Cost of US-China Rivalry for Pakistan – Andrew Small
Andrew Small is a senior transatlantic fellow with the Asia program at the German Marshall Fund of the United States. He has written extensively on China and is author of The China-Pakistan Axis: Asia’s New Geopolitics. In what the Economist has described as the ‘new Cold War era’ – tensions between the US and China on trade are at their highest level in decades, with President Trump having imposed tariffs worth over $200 billion – threatening to take these up to $500billion – on Chinese imports and the Chinese have vowed to retaliate. GVS Managing editor, Najma Minhas asked Andrew to share his thoughts on how the current tensions in US-China relations would affect Pakistan.
GVS: What is your understanding of what lies behind the USA-China trade war?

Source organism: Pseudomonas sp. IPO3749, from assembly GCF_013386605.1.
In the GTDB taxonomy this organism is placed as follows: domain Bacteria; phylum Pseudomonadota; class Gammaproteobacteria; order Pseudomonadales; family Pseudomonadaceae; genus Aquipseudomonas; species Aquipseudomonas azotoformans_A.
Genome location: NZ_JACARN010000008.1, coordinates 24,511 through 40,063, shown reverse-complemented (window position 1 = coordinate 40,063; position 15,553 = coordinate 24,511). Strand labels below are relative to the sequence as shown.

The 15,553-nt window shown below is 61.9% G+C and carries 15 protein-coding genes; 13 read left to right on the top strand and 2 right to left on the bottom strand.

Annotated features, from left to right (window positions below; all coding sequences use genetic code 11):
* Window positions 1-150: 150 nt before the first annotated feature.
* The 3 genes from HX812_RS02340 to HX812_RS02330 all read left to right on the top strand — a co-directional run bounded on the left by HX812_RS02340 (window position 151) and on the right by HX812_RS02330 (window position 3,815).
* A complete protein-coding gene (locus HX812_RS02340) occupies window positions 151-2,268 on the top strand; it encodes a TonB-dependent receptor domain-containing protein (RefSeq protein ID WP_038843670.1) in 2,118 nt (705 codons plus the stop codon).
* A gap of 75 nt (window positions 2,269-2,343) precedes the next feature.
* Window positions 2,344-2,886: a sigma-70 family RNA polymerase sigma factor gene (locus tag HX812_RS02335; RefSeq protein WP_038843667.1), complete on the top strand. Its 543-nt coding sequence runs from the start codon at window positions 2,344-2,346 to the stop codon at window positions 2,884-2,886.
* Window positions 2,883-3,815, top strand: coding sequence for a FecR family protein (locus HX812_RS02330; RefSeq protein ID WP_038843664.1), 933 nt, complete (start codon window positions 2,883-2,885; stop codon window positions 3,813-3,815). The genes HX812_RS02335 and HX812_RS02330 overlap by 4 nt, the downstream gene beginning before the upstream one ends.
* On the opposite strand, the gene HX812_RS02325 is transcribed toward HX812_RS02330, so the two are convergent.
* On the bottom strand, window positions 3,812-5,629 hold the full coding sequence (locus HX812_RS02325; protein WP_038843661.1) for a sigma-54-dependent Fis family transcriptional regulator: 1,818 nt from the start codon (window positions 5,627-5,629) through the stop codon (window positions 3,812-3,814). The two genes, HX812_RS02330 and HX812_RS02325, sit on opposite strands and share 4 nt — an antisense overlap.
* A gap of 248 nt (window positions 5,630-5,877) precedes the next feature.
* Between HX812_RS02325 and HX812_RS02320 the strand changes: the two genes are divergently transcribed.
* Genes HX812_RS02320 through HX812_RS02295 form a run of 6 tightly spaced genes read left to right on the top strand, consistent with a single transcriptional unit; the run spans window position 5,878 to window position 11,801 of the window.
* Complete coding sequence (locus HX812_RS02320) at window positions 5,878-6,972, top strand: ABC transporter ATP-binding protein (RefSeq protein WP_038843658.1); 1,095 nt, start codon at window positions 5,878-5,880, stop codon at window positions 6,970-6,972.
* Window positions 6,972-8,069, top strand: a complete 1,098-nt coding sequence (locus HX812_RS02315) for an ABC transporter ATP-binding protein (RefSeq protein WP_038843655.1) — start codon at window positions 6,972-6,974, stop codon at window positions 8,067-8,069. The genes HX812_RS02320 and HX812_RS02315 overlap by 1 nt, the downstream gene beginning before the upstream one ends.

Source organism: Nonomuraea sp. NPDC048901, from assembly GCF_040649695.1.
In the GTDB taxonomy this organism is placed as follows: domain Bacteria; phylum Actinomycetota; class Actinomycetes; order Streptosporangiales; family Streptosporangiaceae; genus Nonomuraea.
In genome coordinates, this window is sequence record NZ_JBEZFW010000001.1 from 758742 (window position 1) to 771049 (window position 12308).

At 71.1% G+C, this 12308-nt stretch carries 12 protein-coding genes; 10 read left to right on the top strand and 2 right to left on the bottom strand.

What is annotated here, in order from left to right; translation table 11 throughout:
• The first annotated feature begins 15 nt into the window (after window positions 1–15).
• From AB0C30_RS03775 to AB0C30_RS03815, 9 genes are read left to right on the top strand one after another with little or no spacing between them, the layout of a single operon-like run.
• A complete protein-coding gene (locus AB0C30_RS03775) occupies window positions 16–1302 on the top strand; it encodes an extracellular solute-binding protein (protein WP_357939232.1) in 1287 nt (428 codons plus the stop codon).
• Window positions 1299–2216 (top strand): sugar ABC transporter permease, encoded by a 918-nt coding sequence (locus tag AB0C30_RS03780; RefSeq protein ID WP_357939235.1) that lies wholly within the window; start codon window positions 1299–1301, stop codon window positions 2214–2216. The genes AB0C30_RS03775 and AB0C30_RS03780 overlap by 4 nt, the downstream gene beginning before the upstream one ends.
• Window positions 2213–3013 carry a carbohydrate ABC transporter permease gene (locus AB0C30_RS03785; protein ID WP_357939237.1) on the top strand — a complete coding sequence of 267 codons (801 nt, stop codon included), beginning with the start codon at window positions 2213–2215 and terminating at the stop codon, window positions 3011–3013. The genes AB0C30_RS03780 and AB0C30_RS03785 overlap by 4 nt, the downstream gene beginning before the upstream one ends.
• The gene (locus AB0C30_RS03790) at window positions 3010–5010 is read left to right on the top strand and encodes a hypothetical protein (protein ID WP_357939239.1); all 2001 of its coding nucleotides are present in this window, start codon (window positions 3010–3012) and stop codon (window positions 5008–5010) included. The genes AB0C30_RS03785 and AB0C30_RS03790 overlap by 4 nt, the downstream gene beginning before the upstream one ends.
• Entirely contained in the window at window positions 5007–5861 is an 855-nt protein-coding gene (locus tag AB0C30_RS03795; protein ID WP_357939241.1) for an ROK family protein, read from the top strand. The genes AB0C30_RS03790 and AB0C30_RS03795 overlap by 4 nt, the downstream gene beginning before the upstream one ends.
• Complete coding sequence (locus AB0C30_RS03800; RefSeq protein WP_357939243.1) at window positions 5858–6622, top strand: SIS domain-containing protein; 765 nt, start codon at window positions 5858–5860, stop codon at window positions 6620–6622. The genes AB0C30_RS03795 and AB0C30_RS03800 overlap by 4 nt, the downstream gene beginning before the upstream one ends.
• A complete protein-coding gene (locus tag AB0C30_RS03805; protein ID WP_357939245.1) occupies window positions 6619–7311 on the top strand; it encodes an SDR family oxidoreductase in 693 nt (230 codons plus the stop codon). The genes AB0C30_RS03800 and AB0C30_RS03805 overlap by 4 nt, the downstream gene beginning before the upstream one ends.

Andrew Small: There are two ways to see this, one way of understanding the US-China trade war is to see it through the prism of the broader Trump administration trade agenda, which has brought the United States into clashes with friends and allies as much as it has with rivals. On this reading, the ultimate aim with China is to reach a deal to rebalance trade to better suit US interests – as it is with Korea, Mexico and other cases. The alternative way of thinking about it is that the China case is different.